Sever's disease (calcaneal apophysitis) is an inflammatory condition that affects the heel bone (calcaneus). It happens frequently in young athletes between the ages of 10 and 13, causing pain in one or both heels when walking. Tenderness and swelling may also be present. Similar to another overuse condition, Osgood-Shatter lesion, Sever's disease has occasionally been termed Osgood-Shatter of the heel.
In young people, the heel bones are still divided by a layer of cartilage. During the growth years, the bone is growing faster than tendons. This makes it likely that the heel cord will be applying great tension where it inserts into the heel bone. In addition, the heel cord is attached to an immature portion of the heel bone — the calcaneal apophysis. In young athletes, the repetitive stress of running and jumping while playing soccer and basketball may cause an inflammation of the growth center of the heel.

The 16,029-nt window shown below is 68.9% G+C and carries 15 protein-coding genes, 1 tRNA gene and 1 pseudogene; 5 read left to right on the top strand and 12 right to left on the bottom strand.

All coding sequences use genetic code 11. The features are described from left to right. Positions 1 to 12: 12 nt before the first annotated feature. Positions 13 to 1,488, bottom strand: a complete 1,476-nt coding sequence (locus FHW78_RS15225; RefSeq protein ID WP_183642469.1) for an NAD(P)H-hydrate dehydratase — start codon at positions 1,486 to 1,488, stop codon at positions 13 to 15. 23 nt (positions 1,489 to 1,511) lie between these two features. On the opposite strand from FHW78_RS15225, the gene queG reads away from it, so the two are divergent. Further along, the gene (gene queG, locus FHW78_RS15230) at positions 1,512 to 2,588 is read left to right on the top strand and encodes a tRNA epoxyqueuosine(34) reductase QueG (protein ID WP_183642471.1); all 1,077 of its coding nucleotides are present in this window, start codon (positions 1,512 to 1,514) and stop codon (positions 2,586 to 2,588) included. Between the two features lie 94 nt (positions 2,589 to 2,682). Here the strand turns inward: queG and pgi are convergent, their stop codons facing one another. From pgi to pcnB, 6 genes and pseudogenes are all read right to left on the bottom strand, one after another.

Orthopaedic surgeons at The Children's Hospital of Philadelphia will design a treatment program for your child that includes activity modification, stretching exercises and the use of shoes that have appropriate hindfoot support. We may also suggest the use of nonsteroidal anti-inflammatory medications for a brief period of time, although we believe that, in general, the use of continuous medication during symptoms is not desirable.